Each of the characters were extremely well-written. They were relatively complex with their own agendas, outlooks, personalities and voices that complemented the world of Tyranny at large.
Gameplay, though maybe not as strong as the game’s narrative, is still very good. Combat uses the exact same rules system as Pillars, with all of the complexities and hidden dice rolls that system used as well. The same status effects are present, as are the injuries and wounds system, all packaged together in a neat, pausable real-time combat system that really does have a sense of refinement to it. It’s a good system, and I think it suits the genre of the game perfectly.
What is a new addition, however, is the spell customization system, and I love it! Players can mix and match different spell cores (the base of the spell, such as frost, fire, mind-alterations, etc.) and expressions (augments, such as distance, accuracy, added effects, refresh time, etc.) to create a wide variety of different spells that can be tailor-made to suit your particular playstyle. I went through the game playing a support archer/warmage character that specialized in atrophy and disruption spells cast at a distance, with the occasional single-target fireblast augmented to add frost damage, too. It worked very well. There is a pretty wide number of combinations once all of the expressions and cores are found (as they are littered throughout the game’s world), and some of the more powerful spells require a player to have a very high lore skill in order to equip them. On top of all that, the spells can be named whatever you want them to be, which is always a nice touch.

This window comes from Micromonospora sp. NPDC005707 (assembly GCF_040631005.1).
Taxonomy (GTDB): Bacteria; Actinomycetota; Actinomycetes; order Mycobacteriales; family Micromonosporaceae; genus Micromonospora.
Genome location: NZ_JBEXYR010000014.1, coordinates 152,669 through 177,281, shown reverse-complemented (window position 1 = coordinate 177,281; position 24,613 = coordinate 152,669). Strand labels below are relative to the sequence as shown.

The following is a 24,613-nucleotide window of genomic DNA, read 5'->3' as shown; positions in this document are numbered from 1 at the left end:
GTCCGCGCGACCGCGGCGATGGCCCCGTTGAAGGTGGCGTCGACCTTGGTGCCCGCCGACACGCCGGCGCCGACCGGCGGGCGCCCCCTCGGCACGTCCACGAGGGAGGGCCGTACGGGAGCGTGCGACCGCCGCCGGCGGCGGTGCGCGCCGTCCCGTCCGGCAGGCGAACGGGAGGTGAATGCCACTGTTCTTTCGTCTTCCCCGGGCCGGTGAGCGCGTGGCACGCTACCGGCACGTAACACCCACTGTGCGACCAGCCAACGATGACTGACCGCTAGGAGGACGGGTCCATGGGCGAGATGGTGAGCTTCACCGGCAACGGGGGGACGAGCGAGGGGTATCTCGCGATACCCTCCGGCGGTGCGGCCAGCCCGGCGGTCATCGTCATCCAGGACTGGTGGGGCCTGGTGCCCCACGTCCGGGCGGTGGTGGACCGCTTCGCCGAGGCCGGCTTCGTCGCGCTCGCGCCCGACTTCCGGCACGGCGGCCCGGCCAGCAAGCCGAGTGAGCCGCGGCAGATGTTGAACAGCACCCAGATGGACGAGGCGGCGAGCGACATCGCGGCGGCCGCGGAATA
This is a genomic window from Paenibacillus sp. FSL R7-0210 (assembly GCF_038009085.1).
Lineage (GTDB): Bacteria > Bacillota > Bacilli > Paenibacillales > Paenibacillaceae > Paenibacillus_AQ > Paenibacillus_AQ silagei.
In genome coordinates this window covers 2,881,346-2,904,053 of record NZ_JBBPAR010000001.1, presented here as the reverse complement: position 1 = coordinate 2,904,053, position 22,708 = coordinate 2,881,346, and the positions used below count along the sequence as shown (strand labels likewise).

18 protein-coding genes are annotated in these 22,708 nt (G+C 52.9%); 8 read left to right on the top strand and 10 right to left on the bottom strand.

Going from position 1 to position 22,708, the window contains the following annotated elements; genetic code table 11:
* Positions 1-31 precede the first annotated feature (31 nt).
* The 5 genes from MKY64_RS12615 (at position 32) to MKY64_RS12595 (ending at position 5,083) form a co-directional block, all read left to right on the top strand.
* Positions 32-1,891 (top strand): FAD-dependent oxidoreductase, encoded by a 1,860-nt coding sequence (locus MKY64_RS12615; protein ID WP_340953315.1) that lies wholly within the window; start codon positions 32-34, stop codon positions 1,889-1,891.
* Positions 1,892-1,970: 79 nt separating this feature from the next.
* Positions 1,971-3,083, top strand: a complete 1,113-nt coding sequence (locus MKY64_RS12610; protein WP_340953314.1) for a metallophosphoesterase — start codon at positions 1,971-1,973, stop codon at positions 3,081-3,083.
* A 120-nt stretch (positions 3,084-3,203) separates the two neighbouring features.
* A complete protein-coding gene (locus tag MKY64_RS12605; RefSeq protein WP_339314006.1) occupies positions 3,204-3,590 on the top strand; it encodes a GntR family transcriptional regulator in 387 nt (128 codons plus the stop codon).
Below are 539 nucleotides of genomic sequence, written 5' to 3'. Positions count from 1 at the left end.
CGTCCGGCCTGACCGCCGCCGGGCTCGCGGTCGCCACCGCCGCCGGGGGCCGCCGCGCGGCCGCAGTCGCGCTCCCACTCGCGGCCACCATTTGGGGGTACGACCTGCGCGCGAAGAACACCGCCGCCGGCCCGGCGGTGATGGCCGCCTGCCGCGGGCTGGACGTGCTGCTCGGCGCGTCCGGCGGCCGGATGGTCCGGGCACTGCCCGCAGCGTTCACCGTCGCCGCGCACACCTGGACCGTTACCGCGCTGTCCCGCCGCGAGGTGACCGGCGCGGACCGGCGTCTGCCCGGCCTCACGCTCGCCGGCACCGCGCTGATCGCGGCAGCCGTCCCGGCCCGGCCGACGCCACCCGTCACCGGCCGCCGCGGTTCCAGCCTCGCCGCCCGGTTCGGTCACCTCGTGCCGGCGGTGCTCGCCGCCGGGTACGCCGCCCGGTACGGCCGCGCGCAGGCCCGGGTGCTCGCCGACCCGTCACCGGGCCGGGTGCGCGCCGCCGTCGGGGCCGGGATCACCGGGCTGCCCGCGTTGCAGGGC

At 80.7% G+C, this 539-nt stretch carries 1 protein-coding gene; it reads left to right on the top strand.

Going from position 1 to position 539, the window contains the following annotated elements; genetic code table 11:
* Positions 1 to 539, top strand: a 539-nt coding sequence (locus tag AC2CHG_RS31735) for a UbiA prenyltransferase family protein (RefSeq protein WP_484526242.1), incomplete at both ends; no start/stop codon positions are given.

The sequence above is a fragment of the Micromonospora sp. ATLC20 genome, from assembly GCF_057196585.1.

I went through the game playing a support archer/warmage character that specialized in atrophy and disruption spells cast at a distance, with the occasional single-target fireblast augmented to add frost damage, too. It worked very well.
I feel that whatever strengths Tyranny has are amplified due simply to the amount of polish that the game has – which is truly rare, given that this is Obsidian that we’re talking about. Everything that it sets out to do, it does very well, and the overall experience is made better as a result.
[Combat is] a very demanding system, easy to overwhelm and certainly not for the impatient.
It is probably due to the emphasis on positioning that actually makes the AI easy to take advantage of in certain situations, too. The way that they’re stacked in rooms, just around waiting for the player’s party to enter, can be exploited to kite one or two of them into another area to make for an easier fight, which is what I suspect goes against the developer’s intentions. I’d be lying if I said I didn’t use it a couple of times to progress at a few tricky parts, but at the same time, I could tell that it how the game necessarily meant to be played.